So to demand a “foundation” as a starting point for understanding what “x” means, we’re really looking for something that we understand the meaning of. If we’re wondering how to answer the question “what is justice?” our answer needs to consist of words that we have a decent understanding of. “Justice is giving each man his due” is a false answer to the question “what is justice?”, but it is at least an understandable answer. Why? Because the starting point for explaining “justice” is “giving”, “each man”, and “his due”—all of which are terms we understand better than the term “justice”. Perhaps once we offer this suggestion, it leads to the question “what is a man’s ‘due’?” But if we can get decently clear about what “due” means, then we’re okay to use the word in order to offer an explanation.

[2] If someone replies “I only propose to offer an infinite regress to ground things which invokes concepts I can define at this moment—not a regress which requires the existence of things which I cannot grasp at this time” then it can be replied that this is unsatisfying. Forget whether you are presently invoking concepts you can define. For if it is even possible for there to be an infinite regress which consists of an infinite number of as-of-yet-undefined things, it would still follow that we can never succeed at grasping or understanding those things; thus, philosophy is still in trouble.

A strange reply may occur to someone at this point: “perhaps the only kinds of infinite regresses which can exist are the kinds that I can understand right now”. But although this saves philosophy and ensures that understanding is possible, it comes at the price of requiring some kind of anti-realism. If we say “it isn’t possible for there to be infinite explanatory regresses with members that I cannot presently understand” then we must wonder why our present state of understanding is constraining reality in that way. If the mere fact that I cannot at present understand what a fish is prevents fishes from existing, then that seems to mean that my mind creates reality. For if I somehow came to understand “of course—a fish is a thing with fins, and gills, that lays eggs…” then suddenly reality would change, and it would become possible for fishes to exist. Aside from the fact that this is an implausible story (how could you come to understand what a fish is if it did not exist already?) it seems to imply that our concepts create reality, instead of reality existing first and our concepts latching onto reality. This is false.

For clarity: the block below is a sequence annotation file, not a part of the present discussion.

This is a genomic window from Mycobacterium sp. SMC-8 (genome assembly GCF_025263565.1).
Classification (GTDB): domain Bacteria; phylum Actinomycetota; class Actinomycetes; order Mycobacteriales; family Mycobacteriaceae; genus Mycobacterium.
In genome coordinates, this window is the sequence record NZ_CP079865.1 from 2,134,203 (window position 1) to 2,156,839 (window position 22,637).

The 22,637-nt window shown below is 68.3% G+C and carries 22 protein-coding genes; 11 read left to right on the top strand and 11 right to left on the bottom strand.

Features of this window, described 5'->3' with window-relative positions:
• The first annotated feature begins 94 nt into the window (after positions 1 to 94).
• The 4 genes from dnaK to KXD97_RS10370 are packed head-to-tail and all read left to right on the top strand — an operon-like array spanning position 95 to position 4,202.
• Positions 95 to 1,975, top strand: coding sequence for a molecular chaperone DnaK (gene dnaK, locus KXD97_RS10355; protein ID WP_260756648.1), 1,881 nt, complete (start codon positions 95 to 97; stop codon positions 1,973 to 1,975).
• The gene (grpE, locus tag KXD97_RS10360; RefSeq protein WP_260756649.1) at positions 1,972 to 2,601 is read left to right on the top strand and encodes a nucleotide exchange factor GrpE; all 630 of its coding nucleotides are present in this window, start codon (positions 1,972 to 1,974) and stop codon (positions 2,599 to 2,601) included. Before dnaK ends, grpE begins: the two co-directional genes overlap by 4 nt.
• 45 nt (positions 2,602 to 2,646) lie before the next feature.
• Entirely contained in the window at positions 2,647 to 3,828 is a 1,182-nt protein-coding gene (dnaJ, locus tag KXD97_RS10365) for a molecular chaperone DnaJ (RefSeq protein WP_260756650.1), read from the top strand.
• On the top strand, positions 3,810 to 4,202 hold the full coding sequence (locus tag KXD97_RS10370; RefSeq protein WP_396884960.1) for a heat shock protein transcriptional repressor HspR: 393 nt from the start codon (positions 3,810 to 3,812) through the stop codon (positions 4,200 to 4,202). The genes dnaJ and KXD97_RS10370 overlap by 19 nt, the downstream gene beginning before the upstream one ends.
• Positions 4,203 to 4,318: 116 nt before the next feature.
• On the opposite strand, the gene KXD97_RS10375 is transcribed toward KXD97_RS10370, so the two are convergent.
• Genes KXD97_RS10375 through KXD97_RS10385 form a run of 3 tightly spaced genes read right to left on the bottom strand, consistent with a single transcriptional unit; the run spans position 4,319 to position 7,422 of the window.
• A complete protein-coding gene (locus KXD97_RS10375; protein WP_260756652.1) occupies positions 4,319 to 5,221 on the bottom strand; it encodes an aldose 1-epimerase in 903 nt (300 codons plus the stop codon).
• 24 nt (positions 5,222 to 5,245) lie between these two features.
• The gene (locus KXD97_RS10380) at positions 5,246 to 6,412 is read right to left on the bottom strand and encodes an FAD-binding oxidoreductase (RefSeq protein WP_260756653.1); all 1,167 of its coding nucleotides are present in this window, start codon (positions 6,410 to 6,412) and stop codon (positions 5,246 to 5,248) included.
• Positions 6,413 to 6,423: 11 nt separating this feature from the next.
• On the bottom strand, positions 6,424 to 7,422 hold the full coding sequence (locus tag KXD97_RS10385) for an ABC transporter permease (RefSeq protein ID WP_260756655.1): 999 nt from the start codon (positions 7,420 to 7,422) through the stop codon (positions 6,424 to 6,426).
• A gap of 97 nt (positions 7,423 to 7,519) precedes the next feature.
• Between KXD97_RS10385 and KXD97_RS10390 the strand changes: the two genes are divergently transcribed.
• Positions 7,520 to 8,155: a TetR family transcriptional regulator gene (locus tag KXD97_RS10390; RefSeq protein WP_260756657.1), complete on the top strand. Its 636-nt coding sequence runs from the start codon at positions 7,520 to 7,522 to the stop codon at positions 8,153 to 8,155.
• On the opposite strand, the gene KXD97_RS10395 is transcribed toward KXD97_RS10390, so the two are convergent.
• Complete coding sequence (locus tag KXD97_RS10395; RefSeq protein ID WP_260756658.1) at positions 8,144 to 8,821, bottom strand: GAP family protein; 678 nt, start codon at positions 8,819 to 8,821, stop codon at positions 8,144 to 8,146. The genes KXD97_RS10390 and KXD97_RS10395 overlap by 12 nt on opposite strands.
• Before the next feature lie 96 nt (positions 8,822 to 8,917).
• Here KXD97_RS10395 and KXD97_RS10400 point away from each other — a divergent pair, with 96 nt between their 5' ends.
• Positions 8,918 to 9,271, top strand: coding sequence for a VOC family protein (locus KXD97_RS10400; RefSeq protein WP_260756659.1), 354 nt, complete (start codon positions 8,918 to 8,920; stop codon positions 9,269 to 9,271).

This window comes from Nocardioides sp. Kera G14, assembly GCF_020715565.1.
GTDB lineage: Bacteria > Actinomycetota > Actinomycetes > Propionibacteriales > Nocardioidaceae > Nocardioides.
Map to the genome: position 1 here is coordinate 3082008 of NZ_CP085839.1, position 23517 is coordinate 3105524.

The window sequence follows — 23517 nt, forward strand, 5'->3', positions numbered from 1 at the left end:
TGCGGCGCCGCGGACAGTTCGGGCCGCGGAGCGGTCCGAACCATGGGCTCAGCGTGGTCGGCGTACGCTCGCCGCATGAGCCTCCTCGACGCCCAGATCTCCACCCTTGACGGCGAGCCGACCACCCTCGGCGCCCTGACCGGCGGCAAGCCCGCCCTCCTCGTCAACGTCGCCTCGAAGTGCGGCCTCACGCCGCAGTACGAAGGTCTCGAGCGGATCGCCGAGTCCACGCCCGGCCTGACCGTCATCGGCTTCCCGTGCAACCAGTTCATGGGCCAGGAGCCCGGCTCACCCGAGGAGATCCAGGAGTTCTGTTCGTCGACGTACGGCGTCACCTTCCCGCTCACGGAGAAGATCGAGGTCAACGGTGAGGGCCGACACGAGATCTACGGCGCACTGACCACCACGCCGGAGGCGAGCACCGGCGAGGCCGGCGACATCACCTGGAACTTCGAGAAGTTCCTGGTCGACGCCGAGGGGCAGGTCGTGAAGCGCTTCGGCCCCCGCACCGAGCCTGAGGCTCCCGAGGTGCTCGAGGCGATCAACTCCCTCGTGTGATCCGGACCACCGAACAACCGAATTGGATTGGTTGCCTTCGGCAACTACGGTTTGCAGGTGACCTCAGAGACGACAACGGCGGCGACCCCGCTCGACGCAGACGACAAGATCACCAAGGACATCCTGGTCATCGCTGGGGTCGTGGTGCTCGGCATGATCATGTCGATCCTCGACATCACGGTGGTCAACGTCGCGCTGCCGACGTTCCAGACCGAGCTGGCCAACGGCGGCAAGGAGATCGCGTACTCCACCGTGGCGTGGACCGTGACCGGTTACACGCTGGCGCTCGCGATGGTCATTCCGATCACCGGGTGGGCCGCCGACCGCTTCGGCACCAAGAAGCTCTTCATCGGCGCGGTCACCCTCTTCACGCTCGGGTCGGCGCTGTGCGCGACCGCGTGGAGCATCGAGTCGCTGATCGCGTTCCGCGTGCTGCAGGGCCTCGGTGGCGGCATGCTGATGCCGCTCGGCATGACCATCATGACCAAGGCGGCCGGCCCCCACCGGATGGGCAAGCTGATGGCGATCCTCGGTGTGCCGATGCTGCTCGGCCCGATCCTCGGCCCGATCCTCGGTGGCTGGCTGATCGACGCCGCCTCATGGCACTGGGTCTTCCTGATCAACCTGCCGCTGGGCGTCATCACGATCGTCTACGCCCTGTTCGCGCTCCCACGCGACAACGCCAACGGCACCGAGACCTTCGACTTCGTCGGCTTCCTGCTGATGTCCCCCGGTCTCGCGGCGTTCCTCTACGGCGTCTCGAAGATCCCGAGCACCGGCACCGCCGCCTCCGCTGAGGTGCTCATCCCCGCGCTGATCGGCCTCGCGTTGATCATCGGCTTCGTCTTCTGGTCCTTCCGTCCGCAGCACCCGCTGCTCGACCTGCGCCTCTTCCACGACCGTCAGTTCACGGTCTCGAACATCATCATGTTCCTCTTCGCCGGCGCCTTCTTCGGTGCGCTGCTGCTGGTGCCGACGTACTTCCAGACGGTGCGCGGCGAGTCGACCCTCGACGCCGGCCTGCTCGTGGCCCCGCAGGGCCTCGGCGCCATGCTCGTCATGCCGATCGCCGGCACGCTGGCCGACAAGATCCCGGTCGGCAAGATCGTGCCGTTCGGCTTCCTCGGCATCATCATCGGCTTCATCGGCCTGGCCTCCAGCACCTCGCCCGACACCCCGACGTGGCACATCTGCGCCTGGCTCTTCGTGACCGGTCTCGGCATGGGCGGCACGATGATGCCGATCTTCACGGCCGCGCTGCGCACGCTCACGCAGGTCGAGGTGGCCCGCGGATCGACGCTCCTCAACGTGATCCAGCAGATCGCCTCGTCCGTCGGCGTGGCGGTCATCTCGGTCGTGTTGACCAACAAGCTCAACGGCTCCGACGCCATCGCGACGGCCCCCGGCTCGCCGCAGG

[3] Perhaps someone could reply to my above point by saying “If we do not have to understand a thing’s source in order to understand what the thing is, then why can’t an infinite regress of causes exist to ground the existence of x? Surely this would not get in the way of the claim that we can understand x. Thus, there is no problem in postulating an infinite regress of universals that cause a particular to exist.” Two replies are in order. First of all, at most this reply works against infinite causal chains. It would not show that there can be an infinite regress of things which constitute the existence of x. Thus saying “there are infinitely many universals which depend on each other, and together they constitute the particular x” will still not work. They are constituting, not causing, the particular. Second, perhaps causal chains are entities which are made up of causes. If so, then the argument of this post again applies: if it is possible in principle to understand what a causal chain is, then causal chains cannot be made up of an infinite number of members.